passport holder does not need a visa for a stay of up to 90 days in any
180 days period in the Schengen area.
The notion of “any”, implies the application of a “moving” 180-day
reference period, looking backwards at each day of the stay (be it at
the entry or at the day of an actual check), into the last 180-day
period, in order to verify if the 90 days/180-day requirement continues
to be fulfilled.
Please find the link to the calculator for your reference
In addition the Embassy can inform you that, according to the SPF
Foreign Affairs of Belgium, the actual bilateral agreement formally
confirmed through an exchange of Notes on 25 July 1951 between the two
countries, entitles Australian citizens to stay for two more months
without a visa in Belgium after 90 days spent in any other Schengen
country. When entering Belgium you will need to be able to prove you
have not stayed in the Schengen area for more than 90 days. At the end
of the 2 month period you will need to leave from Belgium and cannot
visit another Schengen country.
Countries belonging to the Schengen area are: Austria, Belgium, Denmark,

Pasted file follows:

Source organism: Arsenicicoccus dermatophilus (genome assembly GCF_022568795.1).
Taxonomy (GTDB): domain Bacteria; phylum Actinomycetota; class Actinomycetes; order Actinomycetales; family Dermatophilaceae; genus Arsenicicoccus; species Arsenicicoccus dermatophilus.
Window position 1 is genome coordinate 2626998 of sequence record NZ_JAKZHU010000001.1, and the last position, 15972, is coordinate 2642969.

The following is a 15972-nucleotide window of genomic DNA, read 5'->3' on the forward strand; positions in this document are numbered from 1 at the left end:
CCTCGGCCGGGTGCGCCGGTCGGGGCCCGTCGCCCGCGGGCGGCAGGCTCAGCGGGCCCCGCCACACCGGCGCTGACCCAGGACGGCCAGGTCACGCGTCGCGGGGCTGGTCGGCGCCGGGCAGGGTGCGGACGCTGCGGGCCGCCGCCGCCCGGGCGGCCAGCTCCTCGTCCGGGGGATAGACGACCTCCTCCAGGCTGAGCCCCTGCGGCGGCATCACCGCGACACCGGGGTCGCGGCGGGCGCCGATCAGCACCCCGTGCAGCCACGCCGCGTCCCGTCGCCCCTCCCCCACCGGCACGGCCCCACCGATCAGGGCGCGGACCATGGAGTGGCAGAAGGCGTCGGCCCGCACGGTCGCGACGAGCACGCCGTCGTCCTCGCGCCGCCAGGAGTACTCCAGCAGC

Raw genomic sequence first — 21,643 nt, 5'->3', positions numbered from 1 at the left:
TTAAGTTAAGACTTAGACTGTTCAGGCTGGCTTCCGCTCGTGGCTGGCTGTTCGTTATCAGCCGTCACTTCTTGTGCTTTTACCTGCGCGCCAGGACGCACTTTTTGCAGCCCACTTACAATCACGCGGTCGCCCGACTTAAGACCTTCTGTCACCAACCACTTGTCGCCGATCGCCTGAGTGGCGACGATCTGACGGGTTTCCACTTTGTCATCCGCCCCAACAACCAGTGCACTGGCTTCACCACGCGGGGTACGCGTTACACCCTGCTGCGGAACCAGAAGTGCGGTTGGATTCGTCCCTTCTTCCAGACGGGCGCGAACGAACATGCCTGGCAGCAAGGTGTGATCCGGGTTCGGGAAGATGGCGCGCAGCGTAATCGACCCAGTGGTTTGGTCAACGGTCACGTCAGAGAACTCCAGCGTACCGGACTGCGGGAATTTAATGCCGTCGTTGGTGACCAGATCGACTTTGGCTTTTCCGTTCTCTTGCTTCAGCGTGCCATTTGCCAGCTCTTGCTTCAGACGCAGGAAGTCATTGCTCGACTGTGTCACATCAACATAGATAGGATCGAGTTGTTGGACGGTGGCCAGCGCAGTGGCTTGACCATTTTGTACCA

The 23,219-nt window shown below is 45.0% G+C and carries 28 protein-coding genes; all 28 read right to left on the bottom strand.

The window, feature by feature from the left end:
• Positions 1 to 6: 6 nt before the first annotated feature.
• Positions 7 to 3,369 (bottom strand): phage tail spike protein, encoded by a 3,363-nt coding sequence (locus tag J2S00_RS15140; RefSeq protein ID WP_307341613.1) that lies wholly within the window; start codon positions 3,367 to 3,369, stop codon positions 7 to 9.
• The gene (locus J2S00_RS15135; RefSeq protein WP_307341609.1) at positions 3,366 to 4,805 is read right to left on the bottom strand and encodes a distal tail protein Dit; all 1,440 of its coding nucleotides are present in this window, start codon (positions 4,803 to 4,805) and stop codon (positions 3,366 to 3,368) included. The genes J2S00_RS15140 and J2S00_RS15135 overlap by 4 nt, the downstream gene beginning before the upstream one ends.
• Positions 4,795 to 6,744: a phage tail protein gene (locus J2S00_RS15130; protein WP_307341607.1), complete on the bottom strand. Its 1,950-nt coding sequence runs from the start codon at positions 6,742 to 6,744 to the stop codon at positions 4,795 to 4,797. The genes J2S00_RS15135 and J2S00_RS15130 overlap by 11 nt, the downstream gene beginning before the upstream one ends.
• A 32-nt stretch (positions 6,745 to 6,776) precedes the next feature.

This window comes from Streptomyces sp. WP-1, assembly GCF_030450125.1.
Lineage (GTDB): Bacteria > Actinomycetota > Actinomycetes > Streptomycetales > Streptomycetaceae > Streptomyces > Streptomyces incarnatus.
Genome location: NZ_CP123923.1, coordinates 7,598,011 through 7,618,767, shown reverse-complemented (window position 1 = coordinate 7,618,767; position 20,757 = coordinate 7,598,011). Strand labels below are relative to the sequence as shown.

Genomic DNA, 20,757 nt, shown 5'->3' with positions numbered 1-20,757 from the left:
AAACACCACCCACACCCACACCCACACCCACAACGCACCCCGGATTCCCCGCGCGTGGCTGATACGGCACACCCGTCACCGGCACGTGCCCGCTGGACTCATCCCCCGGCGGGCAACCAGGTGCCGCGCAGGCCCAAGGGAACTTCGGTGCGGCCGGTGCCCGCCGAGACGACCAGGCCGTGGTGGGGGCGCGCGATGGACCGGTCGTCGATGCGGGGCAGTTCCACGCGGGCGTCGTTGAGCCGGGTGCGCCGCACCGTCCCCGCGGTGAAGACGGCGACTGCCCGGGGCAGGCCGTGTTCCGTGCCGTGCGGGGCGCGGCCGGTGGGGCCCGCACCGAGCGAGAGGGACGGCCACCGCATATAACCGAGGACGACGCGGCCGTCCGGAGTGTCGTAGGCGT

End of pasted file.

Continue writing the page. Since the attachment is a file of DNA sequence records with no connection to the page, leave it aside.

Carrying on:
France, Finland, Germany, Greece, Iceland, Italy, Luxembourg, the
Netherlands, Norway, Portugal, Spain, Sweden, Estonia, Czech Republic,
Hungary, Latvia, Lithuania, Malta, Poland, Slovakia, Slovenia and
I trust I have informed you sufficiently.
Embassy of Belgium
19 Arkana Street
Yarralumla ACT 2600
Tel+61 (0)2 6273 2501
Fax+61 (0)2 6273 3392
(Originally posted: 24/4/2015).
Success using Bilateral Agreement in Germany!
- I entered Germany/the Schengen zone in early September 2021.
- Stayed in the Schengen approx. 80’ish days (in Germany + Switzerland).
- Departed to Zagreb, Croatia (outside Schengen) in early December, 2021.
- Stayed overnight in Zagreb, then flew back directly to Germany.
- No questions asked when leaving Germany. Got the stamp.